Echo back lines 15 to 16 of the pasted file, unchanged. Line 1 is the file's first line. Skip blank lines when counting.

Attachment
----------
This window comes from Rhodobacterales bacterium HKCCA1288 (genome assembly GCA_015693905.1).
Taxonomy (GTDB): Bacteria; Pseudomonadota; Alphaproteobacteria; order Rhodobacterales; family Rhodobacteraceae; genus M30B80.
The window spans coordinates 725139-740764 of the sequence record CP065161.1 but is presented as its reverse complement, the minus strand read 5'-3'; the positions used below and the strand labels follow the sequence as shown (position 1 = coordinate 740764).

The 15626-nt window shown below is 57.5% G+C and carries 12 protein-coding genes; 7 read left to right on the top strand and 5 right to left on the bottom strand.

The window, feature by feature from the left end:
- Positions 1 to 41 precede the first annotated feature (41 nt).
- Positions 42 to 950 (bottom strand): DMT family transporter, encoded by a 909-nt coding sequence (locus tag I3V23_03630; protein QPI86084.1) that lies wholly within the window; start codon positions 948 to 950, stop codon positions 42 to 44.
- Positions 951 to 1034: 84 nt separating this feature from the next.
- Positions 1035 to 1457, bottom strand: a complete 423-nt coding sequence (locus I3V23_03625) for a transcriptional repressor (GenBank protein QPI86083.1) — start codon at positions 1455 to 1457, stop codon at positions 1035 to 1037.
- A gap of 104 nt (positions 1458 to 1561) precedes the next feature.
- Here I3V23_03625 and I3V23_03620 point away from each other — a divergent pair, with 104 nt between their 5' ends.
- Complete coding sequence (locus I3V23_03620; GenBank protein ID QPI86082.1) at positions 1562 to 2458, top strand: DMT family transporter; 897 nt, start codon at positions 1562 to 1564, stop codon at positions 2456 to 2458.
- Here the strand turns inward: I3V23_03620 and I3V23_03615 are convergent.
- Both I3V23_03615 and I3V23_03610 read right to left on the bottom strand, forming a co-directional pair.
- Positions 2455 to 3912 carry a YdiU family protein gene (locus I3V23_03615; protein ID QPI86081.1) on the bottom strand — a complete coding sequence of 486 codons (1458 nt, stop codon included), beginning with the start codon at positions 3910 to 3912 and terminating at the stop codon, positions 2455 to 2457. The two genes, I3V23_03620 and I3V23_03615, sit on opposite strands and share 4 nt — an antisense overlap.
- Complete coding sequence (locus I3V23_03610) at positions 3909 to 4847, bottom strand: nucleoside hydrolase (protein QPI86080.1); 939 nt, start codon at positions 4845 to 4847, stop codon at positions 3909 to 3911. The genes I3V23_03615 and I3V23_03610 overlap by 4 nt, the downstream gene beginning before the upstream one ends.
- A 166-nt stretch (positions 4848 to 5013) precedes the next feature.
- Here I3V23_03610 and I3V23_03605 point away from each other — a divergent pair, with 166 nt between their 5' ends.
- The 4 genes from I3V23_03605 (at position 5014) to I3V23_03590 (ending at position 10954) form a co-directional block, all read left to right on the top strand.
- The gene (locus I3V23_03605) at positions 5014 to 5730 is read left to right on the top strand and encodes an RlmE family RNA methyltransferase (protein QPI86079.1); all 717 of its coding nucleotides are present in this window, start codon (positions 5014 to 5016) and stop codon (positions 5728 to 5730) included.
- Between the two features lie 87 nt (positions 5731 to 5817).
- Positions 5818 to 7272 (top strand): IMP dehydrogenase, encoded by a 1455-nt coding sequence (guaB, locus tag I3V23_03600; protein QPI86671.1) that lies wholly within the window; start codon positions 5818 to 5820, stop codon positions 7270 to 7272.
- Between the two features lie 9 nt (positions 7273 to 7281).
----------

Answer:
- Positions 2455 to 3912 carry a YdiU family protein gene (locus I3V23_03615; protein ID QPI86081.1) on the bottom strand — a complete coding sequence of 486 codons (1458 nt, stop codon included), beginning with the start codon at positions 3910 to 3912 and terminating at the stop codon, positions 2455 to 2457. The two genes, I3V23_03620 and I3V23_03615, sit on opposite strands and share 4 nt — an antisense overlap.
- Complete coding sequence (locus I3V23_03610) at positions 3909 to 4847, bottom strand: nucleoside hydrolase (protein QPI86080.1); 939 nt, start codon at positions 4845 to 4847, stop codon at positions 3909 to 3911. The genes I3V23_03615 and I3V23_03610 overlap by 4 nt, the downstream gene beginning before the upstream one ends.